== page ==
For any $m<n$ the $n\times n$ unitary matrix $\Omega$ has the block decomposition
$$\Omega=\begin{pmatrix} A&B\\ C&D\end{pmatrix},$$
where $A$ has dimensions $m\times m$, $D$ has dimensions $(n-m)\times(n-m)$, $B$ has dimensions $m\times(n-m)$ and $C$ has dimensions $(n-m)\times m$. Up to a set of measure zero, the matrix $D$ will not have a unit eigenvalue, so $I-D$ is invertible. We then define the continuous map $F$ from $U(n)$ to $U(m)$ by
$$F(\Omega)=A+B(I-D)^{-1}C.$$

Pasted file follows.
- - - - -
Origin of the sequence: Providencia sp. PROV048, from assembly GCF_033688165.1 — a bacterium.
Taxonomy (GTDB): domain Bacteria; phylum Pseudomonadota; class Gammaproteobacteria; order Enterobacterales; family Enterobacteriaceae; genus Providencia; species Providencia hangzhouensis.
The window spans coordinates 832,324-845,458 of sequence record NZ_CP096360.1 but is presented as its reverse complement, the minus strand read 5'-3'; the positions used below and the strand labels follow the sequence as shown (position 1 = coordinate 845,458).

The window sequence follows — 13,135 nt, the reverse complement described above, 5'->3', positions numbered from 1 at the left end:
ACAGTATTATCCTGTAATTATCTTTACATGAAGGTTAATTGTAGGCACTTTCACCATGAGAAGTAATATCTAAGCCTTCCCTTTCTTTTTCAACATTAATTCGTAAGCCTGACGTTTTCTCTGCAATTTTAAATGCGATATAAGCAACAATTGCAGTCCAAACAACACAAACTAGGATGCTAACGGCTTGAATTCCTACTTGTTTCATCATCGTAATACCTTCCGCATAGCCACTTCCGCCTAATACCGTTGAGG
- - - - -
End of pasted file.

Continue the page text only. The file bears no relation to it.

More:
One readily checks that $F(\Omega)$ is unitary$^\ast$ and as David Speyer points out $F(\Omega)$ inherits$^{\ast\ast}$ the Haar measure from $\Omega$.

_{
$^\ast$ More generally, for any $\Omega\in U(n)$ and $V\in U(n-m)$ the matrix $U=A+B(I-VD)^{-1}VC$ is unitary. One can think of $V$ as the reflection matrix of a barrier that closes off $n-m$ scattering channels. Then the remaining $m$ channels have scattering matrix $U=A+\sum_{k=0}^\infty B(VD)^kVC$, where $k+1$ counts the reflections off the barrier. As a further check for the unitarity of $U$, I can offer a Mathematica Notebook.
$^{\ast\ast}$ Since for any $g\in U(m)$, $G={{g\;\;0}\choose{0\;\;I}}\in U(n)$ one has $F(G\Omega)=gF(\Omega )$, the measure remains left-invariant.
}